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ABL Reference
ABL Syntax Reference : DEFINE BUTTON statement


The DEFINE BUTTON statement defines a push button that is created at compile time for use within the current procedure or class.
Note: Does not apply to SpeedScript programming.


  [ BGCOLOR expression]
  [ CONTEXT-HELP-ID expression]
  [ DCOLOR expression]
  [ FGCOLOR expression]
  [ FONT number]
  [ IMAGE-DOWN image-phrase]
  [{ IMAGE | IMAGE-UP } image-phrase ]
  [ IMAGE-INSENSITIVE image-phrase]
  [ LABEL label]
  [ LIKE button]
  [ PFCOLOR expression]
  [ size-phrase ]
  [ TOOLTIP tooltip]
  {[ trigger-phrase ]}
Defines and identifies a button widget as a class-scoped object. A class-scoped handle-based object is not a member of a class, but provides a resource that is privately available to the class definition similar to a non-shared data element in a procedure definition. The option to specify the PRIVATE access mode is provided for readability. You cannot specify PRIVATE when defining a button widget as a data element in a method or procedure.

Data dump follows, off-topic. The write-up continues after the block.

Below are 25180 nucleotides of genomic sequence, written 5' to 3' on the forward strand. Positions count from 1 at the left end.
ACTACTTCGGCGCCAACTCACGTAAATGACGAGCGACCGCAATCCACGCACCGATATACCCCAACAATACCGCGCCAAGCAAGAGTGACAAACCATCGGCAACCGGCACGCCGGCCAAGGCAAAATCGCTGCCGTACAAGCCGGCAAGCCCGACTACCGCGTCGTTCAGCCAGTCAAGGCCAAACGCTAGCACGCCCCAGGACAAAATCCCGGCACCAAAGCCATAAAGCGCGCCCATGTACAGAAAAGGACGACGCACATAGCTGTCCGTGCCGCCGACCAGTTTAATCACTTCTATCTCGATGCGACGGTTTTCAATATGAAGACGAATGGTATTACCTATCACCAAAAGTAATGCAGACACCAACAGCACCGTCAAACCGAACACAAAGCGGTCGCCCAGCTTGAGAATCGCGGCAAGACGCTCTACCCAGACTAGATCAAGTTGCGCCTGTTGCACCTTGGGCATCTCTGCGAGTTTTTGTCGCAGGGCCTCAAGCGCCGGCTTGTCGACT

Note: This option is applicable only when defining a class-scoped button widget in a class definition (.cls) file.
BUTTON button
Defines and identifies a button widget for access only within the current procedure, class, or method of a class.
Specifies that when you choose this button, the AVM applies the ENDKEY event to the frame.
Specifies that when you choose this button, the AVM applies the GO event to the frame.
Specify DEFAULT to indicate that the button is a default button. A default button is one that handles all RETURN events when no other RETURN-enabling widget in the frame or dialog box has focus. RETURN-enabling widgets include any field-level widget for which a RETURN trigger is defined, or any button, whether or not it has a trigger defined. Thus, if a button has focus, that button handles the next RETURN event. If any other field-level widget without a RETURN trigger has focus, the default button handles the next RETURN event.
To make the button the default button for the frame in which it resides, you must also set the frame's DEFAULT-BUTTON option.
BGCOLOR expression
Supported only for backward compatibility.
CONTEXT-HELP-ID expression